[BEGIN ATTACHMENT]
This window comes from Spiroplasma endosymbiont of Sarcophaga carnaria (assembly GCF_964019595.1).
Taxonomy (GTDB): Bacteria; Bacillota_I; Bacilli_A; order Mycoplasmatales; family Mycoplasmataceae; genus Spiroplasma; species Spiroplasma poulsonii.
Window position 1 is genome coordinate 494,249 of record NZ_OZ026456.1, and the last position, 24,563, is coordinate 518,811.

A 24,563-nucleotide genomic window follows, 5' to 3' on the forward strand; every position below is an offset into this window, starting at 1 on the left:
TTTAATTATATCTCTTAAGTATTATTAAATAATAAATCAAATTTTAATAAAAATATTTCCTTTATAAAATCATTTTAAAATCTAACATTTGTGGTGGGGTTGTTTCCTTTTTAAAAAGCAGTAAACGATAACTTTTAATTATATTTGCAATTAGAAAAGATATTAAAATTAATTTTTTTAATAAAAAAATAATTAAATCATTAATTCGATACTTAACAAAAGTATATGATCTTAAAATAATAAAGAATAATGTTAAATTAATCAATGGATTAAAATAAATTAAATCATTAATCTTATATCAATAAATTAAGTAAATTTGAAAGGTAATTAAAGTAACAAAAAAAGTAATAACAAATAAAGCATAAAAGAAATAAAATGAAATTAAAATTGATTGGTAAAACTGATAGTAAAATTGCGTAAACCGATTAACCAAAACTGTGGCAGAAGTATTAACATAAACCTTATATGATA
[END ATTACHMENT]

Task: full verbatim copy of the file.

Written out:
This window comes from Spiroplasma endosymbiont of Sarcophaga carnaria (assembly GCF_964019595.1).
Taxonomy (GTDB): Bacteria; Bacillota_I; Bacilli_A; order Mycoplasmatales; family Mycoplasmataceae; genus Spiroplasma; species Spiroplasma poulsonii.
Window position 1 is genome coordinate 494,249 of record NZ_OZ026456.1, and the last position, 24,563, is coordinate 518,811.

A 24,563-nucleotide genomic window follows, 5' to 3' on the forward strand; every position below is an offset into this window, starting at 1 on the left:
TTTAATTATATCTCTTAAGTATTATTAAATAATAAATCAAATTTTAATAAAAATATTTCCTTTATAAAATCATTTTAAAATCTAACATTTGTGGTGGGGTTGTTTCCTTTTTAAAAAGCAGTAAACGATAACTTTTAATTATATTTGCAATTAGAAAAGATATTAAAATTAATTTTTTTAATAAAAAAATAATTAAATCATTAATTCGATACTTAACAAAAGTATATGATCTTAAAATAATAAAGAATAATGTTAAATTAATCAATGGATTAAAATAAATTAAATCATTAATCTTATATCAATAAATTAAGTAAATTTGAAAGGTAATTAAAGTAACAAAAAAAGTAATAACAAATAAAGCATAAAAGAAATAAAATGAAATTAAAATTGATTGGTAAAACTGATAGTAAAATTGCGTAAACCGATTAACCAAAACTGTGGCAGAAGTATTAACATAAACCTTATATGATA